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The effect of broodstock diet on reproductive activity and offspring quality in the marine crustacean Mysidopsis bahia (M.)
Léger, P.; Ferraz de Queiroz, J.; Sorgeloos, P. (1989). The effect of broodstock diet on reproductive activity and offspring quality in the marine crustacean Mysidopsis bahia (M.), in: De Pauw, N. et al. (Ed.) Aquaculture: a biotechnology in progress: volume 2. pp. 539-547
In: De Pauw, N. et al. (Ed.) (1989). Aquaculture: a biotechnology in progress: volume 2. European Aquaculture Society: Bredene, Belgium. ISBN 90-71625-02-8. 597-1222 pp., more

Also published as
  • Léger, P.; Ferraz de Queiroz, J.; Sorgeloos, P. (1989). The effect of broodstock diet on reproductive activity and offspring quality in the marine crustacean Mysidopsis bahia (M.), in: IZWO Coll. Rep. 19(1989). IZWO Collected Reprints, 19: pp. chapter 24, more

Available in Authors 
  • VLIZ: Proceedings D [3183]
  • VLIZ: Open Repository 134041 [ OMA ]

Keywords
    Reproduction; Mysidopsis bahia Molenock, 1969 [WoRMS]; Marine

Authors  Top 
  • Léger, P.
  • Ferraz de Queiroz, J.
  • Sorgeloos, P., more

Abstract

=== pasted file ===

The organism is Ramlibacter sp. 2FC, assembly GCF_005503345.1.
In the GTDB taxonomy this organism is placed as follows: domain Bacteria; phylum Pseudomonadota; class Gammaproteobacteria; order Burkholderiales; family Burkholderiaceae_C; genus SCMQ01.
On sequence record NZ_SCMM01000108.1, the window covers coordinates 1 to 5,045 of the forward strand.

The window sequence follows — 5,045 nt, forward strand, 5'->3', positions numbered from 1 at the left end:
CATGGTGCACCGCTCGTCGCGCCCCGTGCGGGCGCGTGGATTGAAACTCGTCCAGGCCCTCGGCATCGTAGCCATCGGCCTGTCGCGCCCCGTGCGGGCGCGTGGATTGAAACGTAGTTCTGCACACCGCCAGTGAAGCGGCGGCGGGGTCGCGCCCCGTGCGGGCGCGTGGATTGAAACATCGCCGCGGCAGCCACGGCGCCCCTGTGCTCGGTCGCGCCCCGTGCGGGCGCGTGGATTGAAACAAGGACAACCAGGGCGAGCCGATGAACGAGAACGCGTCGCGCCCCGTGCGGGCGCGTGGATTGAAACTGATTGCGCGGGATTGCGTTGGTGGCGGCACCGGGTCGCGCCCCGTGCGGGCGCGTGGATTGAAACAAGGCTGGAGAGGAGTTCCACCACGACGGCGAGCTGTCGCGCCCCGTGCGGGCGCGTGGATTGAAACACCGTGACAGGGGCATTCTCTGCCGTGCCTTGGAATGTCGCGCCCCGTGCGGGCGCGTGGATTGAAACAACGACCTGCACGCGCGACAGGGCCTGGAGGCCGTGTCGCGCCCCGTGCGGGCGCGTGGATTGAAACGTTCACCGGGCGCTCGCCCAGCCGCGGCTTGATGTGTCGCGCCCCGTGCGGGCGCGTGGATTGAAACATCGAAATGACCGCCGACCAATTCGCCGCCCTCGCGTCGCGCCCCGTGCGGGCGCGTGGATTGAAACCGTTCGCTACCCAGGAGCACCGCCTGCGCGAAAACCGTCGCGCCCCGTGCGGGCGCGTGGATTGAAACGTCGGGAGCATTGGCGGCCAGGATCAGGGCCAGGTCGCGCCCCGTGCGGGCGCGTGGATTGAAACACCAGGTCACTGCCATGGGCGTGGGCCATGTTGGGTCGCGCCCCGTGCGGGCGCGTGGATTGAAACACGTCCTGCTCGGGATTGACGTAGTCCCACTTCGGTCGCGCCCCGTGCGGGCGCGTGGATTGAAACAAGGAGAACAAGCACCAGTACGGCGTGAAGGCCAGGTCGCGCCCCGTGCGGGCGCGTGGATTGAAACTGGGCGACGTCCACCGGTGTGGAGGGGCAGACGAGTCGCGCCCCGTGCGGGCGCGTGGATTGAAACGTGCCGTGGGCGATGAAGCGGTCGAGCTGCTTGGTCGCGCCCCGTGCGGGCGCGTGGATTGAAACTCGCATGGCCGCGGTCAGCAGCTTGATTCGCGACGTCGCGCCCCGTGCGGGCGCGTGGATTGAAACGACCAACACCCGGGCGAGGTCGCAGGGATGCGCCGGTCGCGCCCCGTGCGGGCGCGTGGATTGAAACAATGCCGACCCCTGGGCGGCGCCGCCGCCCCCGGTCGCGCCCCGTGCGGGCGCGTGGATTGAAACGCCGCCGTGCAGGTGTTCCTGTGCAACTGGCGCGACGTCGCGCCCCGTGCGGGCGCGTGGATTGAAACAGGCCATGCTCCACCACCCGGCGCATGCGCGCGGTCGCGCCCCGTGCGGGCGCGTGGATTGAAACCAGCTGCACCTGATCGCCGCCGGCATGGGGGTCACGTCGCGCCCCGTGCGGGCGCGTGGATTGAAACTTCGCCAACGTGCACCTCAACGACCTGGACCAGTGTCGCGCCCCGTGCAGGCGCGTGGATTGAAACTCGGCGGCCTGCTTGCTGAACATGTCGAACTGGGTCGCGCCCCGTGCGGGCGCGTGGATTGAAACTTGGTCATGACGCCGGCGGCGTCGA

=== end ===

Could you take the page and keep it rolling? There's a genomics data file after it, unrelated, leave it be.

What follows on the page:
This paper describes the first results of a study on the effects of broodstock nutrition on reproduction in marine crustaceans. For this, a short-term test system has been developed with the estuarine mysid shrimp Mysidopsis bahia (M.) as experimental animal. Three different Artemia preparations were evaluated for their possible effects on reproductive activity and offspring quality: a commercial maturation diet (Marila) incorporated in Great Salt Lake Artemia metanauplii was compared to freshly-hatched nauplii and coconut-oil enriched metanauplii as food sources for the experimental broodstock animals. Within an experimental period of 14 days after reaching sexual maturity, 3.4 respectively 8.8 times more juveniles were produced in the Marila- Artemia treatment than in the coconut-oil Artemia and freshly-hatched Artemia treatments respectively. The offspring quality in terms of resistance to temperature shock and starvation was also best with the Marila treatment. This study confirms that one of the factors determining the quality of the diet for marine crustacean broodstocks, is the content of omega3-highly unsaturated long chain fatty acids.

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